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Chasing Bubbles

In September 2016 was finally released “Chasing Bubbles”, the documentary made out of the amazing footage Alex Rust made during his circumnavigation aboard Bubbles (February 2010/ July 2012). The documentary, fully available on youtube to stream or free download, it’s technically very well done, and as fast and astonishing as Alex is. It has been financed by a crow funding.

Alex Rust, a farm boy from Indiana, turned day trader to raise a few thousands dollars; then, aged 25, abandoned his life in Chicago, bought a sailboat and set out to sail around the world. With no previous sailing experience, and accompanied by a random crew of equally unprepared friends, family members, backpackers and wanderers…

If you never heard about this charismatic gringo, just watch the movie: don’t read further to avoid spoil…

Otherwise, well, that’s just my personal reflection about this zany person and his incredible appetite for adventures. A bit too yankee for my tastes (and maybe too rude with animals?), but definitely brilliant and open minded. A real traveler, who emancipated from the legacy of his father (a successful self-made man) fulfilling his need to succeed not trough work and money, but trough the chase of adventures.

Bubbles was a disaster when I boarded in the Philippines. Autopilot broken, fridge broken, piss all over the floor in the restroom, no air conditioning, bugs everywhere, and a rat living on board. But I think all of the crew members would agree that regardless of how you felt about Bubbles when you boarded, it felt like home by the time you left – and when it came time to leave, you didn’t want to go. In that sense, Bubbles completely embodied the personality of its Captain. – says Paul “Grandpa” Turc on http://www.chasingbubblesmovie.com/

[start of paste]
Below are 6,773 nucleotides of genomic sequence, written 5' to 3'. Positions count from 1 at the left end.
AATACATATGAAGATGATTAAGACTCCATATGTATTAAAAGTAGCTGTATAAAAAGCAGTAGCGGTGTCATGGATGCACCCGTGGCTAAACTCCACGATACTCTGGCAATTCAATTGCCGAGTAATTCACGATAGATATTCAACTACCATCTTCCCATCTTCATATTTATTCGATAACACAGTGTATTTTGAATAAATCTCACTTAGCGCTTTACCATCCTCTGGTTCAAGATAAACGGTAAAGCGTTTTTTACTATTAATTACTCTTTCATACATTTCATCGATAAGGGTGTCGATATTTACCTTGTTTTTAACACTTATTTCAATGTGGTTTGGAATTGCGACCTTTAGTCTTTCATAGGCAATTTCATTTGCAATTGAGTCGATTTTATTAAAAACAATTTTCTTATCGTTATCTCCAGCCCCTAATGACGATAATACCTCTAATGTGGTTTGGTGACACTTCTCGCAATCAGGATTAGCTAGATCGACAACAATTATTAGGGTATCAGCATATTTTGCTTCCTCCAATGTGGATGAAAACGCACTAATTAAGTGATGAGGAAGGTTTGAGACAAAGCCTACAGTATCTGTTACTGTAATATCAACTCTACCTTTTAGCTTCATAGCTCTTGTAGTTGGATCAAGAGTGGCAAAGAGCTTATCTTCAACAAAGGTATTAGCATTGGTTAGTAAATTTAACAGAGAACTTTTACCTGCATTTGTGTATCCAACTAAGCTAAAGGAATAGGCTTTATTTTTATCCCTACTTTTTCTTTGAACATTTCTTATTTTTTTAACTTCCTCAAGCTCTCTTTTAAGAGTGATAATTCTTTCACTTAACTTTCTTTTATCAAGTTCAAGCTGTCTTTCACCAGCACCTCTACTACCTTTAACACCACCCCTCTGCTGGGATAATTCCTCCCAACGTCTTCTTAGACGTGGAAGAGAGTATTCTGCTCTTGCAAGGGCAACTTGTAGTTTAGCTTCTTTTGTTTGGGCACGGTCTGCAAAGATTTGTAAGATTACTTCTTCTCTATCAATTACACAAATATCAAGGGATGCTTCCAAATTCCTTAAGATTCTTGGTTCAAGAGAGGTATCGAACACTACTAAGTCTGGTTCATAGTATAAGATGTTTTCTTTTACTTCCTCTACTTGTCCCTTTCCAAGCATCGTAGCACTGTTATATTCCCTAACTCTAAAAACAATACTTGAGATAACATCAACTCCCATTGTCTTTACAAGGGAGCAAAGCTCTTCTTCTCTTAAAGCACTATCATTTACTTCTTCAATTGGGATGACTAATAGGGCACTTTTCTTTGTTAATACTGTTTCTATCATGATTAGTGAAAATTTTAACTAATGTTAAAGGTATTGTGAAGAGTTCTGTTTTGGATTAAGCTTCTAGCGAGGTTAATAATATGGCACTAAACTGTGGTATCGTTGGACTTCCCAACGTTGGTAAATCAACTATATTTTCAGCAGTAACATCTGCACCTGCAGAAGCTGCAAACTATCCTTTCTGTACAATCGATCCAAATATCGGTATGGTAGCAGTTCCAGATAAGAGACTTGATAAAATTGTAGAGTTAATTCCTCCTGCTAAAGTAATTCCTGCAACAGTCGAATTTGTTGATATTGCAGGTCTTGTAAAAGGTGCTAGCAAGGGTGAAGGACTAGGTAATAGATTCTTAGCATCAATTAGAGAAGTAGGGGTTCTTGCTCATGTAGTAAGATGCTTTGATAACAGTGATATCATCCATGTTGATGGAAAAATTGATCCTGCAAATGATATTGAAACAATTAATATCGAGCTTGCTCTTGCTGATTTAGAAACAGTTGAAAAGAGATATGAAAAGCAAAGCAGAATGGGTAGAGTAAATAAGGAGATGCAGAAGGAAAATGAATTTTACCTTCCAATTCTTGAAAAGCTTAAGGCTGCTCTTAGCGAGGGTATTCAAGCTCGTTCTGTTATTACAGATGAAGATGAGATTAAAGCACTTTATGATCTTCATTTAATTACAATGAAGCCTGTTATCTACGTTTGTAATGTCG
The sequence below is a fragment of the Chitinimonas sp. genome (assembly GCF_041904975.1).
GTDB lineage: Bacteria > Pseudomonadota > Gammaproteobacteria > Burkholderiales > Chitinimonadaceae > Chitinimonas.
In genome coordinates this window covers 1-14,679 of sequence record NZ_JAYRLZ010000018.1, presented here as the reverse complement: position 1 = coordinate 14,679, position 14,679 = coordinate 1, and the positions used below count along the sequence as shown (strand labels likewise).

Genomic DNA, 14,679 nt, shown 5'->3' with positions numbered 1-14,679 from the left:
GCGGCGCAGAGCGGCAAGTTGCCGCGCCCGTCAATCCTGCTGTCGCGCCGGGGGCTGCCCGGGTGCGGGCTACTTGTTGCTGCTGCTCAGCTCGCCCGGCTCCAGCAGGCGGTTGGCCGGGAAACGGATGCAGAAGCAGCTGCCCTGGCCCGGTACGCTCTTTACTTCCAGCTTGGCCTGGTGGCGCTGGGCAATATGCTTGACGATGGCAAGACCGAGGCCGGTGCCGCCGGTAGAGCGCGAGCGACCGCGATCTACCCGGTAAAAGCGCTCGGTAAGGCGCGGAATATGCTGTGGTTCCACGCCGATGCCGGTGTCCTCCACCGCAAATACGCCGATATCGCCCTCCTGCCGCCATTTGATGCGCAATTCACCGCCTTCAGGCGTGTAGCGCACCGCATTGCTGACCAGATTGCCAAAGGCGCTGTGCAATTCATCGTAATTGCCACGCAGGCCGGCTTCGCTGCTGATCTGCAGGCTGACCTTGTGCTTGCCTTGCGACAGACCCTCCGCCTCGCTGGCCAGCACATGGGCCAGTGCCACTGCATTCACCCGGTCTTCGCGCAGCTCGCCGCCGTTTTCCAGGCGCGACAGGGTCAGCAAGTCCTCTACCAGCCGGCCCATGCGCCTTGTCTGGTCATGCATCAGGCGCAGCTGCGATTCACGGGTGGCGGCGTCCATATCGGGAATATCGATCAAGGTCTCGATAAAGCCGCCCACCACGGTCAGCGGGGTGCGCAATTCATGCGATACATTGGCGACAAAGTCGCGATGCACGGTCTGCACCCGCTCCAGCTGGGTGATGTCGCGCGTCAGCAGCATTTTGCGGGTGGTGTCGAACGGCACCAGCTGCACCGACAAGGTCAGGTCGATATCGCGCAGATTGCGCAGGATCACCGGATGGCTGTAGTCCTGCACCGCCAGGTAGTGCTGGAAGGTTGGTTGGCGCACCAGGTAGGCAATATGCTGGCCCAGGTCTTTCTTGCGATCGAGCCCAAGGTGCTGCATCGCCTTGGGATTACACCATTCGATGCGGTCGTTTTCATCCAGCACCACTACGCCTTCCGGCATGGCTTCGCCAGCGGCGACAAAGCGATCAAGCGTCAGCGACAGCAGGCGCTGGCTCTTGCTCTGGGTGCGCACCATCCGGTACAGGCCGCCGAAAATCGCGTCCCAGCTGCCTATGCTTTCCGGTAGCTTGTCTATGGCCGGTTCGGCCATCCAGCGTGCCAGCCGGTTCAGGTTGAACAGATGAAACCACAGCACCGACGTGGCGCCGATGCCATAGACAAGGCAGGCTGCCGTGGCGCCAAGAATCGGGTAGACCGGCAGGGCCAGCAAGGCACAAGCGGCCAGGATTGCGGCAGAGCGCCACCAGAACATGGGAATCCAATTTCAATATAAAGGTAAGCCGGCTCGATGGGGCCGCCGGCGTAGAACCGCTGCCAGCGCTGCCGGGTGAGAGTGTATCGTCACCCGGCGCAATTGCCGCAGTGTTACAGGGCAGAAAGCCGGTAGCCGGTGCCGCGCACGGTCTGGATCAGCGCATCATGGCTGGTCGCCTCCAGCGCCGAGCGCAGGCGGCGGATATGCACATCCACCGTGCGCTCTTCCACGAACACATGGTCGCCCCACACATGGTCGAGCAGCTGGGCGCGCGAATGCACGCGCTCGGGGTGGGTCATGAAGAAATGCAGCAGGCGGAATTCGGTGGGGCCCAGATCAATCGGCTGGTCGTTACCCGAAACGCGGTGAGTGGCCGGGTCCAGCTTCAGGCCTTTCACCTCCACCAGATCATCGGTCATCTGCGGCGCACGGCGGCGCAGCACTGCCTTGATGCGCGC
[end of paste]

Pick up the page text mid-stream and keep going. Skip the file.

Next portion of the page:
Somehow Alex has been a punk sailor,  an authentic 24h party sailor, and at the same time a modern Jack Aubrey, brave and big-hearted. His fast life and wild trip certainly inspired a lot of people. And even more people will be inspired by the documentary, because it really shows the spirit of the voyage, the atmosphere aboard Bubbles. The same anecdotes, just a few more years ago, would have remained in the cloud of the word of mouth, in the marina’s pub storytelling. But with current technology, accompanied by some social media culture and a bit of digital narcissism, this kind of adventures can reache a much larger audience. Welcome to the go-pro era…

And a last note: his memorial webpage is rising funds to help the children of an orphanage in the Northeast Region of India called Eden Gardens. Nice initiative, but the orphanage is run by Jesuits; I would prefer to support children trough some secular organization.

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